So, the Main Scala Website has a "tour" of the features of Scala. I liked the idea, but found a lot of the examples and descriptions a bit terse and uninspiring (some of them are downright confusing). However, I really wanted to learn about these features. So, I set about understanding each feature, trying to answer the question "What problem does this solve?". The results are here at www.naildrivin5.com/scalatour. This site was constructed using my homebrew wiki software, Halen (which I created to test out my Gliffy Ruby client).
It was a fun experience. As someone coming from Java application development (and who knows enough Ruby to feel some pain in Java), I tried hard to map the features to real-world problems a "blue-collar developer" might be facing. A lot of Scala enthusiasts seem to be functional programming nerds, and I know FP can turn a lot of people off. I think Scala is a great way to learn and appreciate functional programming without having to swallow a huge amount of info at once. So, I figured approaching Scala's features from a different angle would be useful.
I did have to supplement my learning with info from Odersky's awesome Programming Scala book, but most of what I learned, I learned by playing around with code; all the code on the site should compile and run (at least in Scala 2.7.x). The coolest thing was that by "touring" all of Scala's (often weird) features, I got a good feel for how they all fit together. The language feels like a very elaborate Rube-Goldberg Machine that ends up being rather elegant. I feel that instead of casting Scala as a functional language, or a hybrid language, I would say that Scala is "static typing done right (or as right as is possible)".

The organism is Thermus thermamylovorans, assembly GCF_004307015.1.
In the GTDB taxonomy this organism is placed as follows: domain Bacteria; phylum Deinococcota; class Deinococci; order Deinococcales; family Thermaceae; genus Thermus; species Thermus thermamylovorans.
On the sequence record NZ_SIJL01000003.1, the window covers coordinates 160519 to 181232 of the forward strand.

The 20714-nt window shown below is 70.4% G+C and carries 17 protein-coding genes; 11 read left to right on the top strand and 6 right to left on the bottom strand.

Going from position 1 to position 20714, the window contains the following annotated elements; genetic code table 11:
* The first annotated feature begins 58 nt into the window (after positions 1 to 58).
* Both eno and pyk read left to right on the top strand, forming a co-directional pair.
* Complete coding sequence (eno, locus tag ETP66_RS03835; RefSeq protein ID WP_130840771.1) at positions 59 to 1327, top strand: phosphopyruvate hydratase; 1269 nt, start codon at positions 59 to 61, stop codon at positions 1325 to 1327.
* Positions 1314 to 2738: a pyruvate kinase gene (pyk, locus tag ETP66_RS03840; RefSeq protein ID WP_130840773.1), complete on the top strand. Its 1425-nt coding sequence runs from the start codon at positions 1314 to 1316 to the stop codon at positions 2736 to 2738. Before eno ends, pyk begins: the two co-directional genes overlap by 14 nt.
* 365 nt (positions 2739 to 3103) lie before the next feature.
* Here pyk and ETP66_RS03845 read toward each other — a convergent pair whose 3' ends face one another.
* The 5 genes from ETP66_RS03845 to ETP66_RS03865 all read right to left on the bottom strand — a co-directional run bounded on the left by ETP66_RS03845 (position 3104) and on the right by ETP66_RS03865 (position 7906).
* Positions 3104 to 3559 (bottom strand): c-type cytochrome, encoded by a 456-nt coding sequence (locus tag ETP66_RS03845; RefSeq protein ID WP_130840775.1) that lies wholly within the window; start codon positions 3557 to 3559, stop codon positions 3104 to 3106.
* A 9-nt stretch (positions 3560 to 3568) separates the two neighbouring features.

The way Scala allows for duck typing, for example, is really cool, and something I think Ruby code could benefit from. Stuff like type variance is pretty heavy stuff, but when you dig into, and understand how functions are implemented, it ends up making some sense. I even found a "real world" use for explictly-typed self-references, which I thought was actually a sick joke for a while :) Anyway, I hope that what I've learned doing this will be helpful to others.